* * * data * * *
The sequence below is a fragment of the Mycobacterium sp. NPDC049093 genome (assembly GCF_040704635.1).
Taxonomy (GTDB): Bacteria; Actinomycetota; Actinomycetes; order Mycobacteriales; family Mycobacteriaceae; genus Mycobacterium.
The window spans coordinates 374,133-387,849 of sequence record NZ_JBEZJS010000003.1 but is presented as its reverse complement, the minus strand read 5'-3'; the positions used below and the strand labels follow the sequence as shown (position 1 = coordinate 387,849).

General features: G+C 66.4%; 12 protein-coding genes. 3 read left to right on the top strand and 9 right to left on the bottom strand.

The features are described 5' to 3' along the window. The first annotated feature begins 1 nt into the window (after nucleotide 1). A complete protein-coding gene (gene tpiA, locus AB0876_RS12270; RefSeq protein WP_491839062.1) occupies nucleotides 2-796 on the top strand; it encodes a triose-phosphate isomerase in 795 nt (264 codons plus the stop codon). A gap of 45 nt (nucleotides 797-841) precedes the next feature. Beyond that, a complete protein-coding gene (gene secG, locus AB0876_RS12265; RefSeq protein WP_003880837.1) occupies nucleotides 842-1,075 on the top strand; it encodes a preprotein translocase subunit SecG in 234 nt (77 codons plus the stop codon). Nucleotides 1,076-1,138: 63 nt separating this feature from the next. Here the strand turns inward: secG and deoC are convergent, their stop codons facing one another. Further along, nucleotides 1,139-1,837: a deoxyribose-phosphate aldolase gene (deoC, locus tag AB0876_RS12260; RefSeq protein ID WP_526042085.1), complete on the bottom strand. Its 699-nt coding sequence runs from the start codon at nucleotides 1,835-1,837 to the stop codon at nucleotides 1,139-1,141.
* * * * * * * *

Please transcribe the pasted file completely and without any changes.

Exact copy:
The sequence below is a fragment of the Mycobacterium sp. NPDC049093 genome (assembly GCF_040704635.1).
Taxonomy (GTDB): Bacteria; Actinomycetota; Actinomycetes; order Mycobacteriales; family Mycobacteriaceae; genus Mycobacterium.
The window spans coordinates 374,133-387,849 of sequence record NZ_JBEZJS010000003.1 but is presented as its reverse complement, the minus strand read 5'-3'; the positions used below and the strand labels follow the sequence as shown (position 1 = coordinate 387,849).

General features: G+C 66.4%; 12 protein-coding genes. 3 read left to right on the top strand and 9 right to left on the bottom strand.

The features are described 5' to 3' along the window. The first annotated feature begins 1 nt into the window (after nucleotide 1). A complete protein-coding gene (gene tpiA, locus AB0876_RS12270; RefSeq protein WP_491839062.1) occupies nucleotides 2-796 on the top strand; it encodes a triose-phosphate isomerase in 795 nt (264 codons plus the stop codon). A gap of 45 nt (nucleotides 797-841) precedes the next feature. Beyond that, a complete protein-coding gene (gene secG, locus AB0876_RS12265; RefSeq protein WP_003880837.1) occupies nucleotides 842-1,075 on the top strand; it encodes a preprotein translocase subunit SecG in 234 nt (77 codons plus the stop codon). Nucleotides 1,076-1,138: 63 nt separating this feature from the next. Here the strand turns inward: secG and deoC are convergent, their stop codons facing one another. Further along, nucleotides 1,139-1,837: a deoxyribose-phosphate aldolase gene (deoC, locus tag AB0876_RS12260; RefSeq protein ID WP_526042085.1), complete on the bottom strand. Its 699-nt coding sequence runs from the start codon at nucleotides 1,835-1,837 to the stop codon at nucleotides 1,139-1,141.